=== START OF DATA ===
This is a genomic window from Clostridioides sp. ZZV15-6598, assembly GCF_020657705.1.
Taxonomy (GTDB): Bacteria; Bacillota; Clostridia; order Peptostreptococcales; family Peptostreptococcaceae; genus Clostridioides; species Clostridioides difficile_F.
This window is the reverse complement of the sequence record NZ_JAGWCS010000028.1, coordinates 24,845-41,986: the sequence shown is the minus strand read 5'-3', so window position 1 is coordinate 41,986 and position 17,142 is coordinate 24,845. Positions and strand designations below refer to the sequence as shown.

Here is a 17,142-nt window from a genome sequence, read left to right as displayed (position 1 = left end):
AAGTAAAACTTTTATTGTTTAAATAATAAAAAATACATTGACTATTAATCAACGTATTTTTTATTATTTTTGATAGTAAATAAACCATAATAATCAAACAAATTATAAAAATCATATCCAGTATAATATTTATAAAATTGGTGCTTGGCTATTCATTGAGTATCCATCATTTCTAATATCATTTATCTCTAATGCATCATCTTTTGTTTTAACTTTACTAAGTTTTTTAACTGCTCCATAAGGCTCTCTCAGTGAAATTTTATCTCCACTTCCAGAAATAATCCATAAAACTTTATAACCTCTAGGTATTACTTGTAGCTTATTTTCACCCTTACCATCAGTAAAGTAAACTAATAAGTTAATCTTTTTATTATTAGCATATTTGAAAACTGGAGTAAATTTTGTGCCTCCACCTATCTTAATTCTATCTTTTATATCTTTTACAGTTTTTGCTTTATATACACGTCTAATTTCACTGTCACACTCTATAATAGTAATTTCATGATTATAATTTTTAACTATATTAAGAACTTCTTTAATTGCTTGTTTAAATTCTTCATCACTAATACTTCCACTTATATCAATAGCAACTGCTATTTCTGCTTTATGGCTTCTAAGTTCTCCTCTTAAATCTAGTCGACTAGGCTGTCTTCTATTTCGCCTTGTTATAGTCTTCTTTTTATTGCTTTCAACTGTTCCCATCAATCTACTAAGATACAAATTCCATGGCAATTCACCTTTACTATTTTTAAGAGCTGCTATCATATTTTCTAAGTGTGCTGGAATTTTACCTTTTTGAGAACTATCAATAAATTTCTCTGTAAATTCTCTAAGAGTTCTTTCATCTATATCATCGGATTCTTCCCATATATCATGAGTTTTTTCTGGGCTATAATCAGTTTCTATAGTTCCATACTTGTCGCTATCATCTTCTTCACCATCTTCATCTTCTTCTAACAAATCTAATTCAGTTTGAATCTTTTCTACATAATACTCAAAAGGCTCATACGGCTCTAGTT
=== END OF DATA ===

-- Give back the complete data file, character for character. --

This is a genomic window from Clostridioides sp. ZZV15-6598, assembly GCF_020657705.1.
Taxonomy (GTDB): Bacteria; Bacillota; Clostridia; order Peptostreptococcales; family Peptostreptococcaceae; genus Clostridioides; species Clostridioides difficile_F.
This window is the reverse complement of the sequence record NZ_JAGWCS010000028.1, coordinates 24,845-41,986: the sequence shown is the minus strand read 5'-3', so window position 1 is coordinate 41,986 and position 17,142 is coordinate 24,845. Positions and strand designations below refer to the sequence as shown.

Here is a 17,142-nt window from a genome sequence, read left to right as displayed (position 1 = left end):
AAGTAAAACTTTTATTGTTTAAATAATAAAAAATACATTGACTATTAATCAACGTATTTTTTATTATTTTTGATAGTAAATAAACCATAATAATCAAACAAATTATAAAAATCATATCCAGTATAATATTTATAAAATTGGTGCTTGGCTATTCATTGAGTATCCATCATTTCTAATATCATTTATCTCTAATGCATCATCTTTTGTTTTAACTTTACTAAGTTTTTTAACTGCTCCATAAGGCTCTCTCAGTGAAATTTTATCTCCACTTCCAGAAATAATCCATAAAACTTTATAACCTCTAGGTATTACTTGTAGCTTATTTTCACCCTTACCATCAGTAAAGTAAACTAATAAGTTAATCTTTTTATTATTAGCATATTTGAAAACTGGAGTAAATTTTGTGCCTCCACCTATCTTAATTCTATCTTTTATATCTTTTACAGTTTTTGCTTTATATACACGTCTAATTTCACTGTCACACTCTATAATAGTAATTTCATGATTATAATTTTTAACTATATTAAGAACTTCTTTAATTGCTTGTTTAAATTCTTCATCACTAATACTTCCACTTATATCAATAGCAACTGCTATTTCTGCTTTATGGCTTCTAAGTTCTCCTCTTAAATCTAGTCGACTAGGCTGTCTTCTATTTCGCCTTGTTATAGTCTTCTTTTTATTGCTTTCAACTGTTCCCATCAATCTACTAAGATACAAATTCCATGGCAATTCACCTTTACTATTTTTAAGAGCTGCTATCATATTTTCTAAGTGTGCTGGAATTTTACCTTTTTGAGAACTATCAATAAATTTCTCTGTAAATTCTCTAAGAGTTCTTTCATCTATATCATCGGATTCTTCCCATATATCATGAGTTTTTTCTGGGCTATAATCAGTTTCTATAGTTCCATACTTGTCGCTATCATCTTCTTCACCATCTTCATCTTCTTCTAACAAATCTAATTCAGTTTGAATCTTTTCTACATAATACTCAAAAGGCTCATACGGCTCTAGTT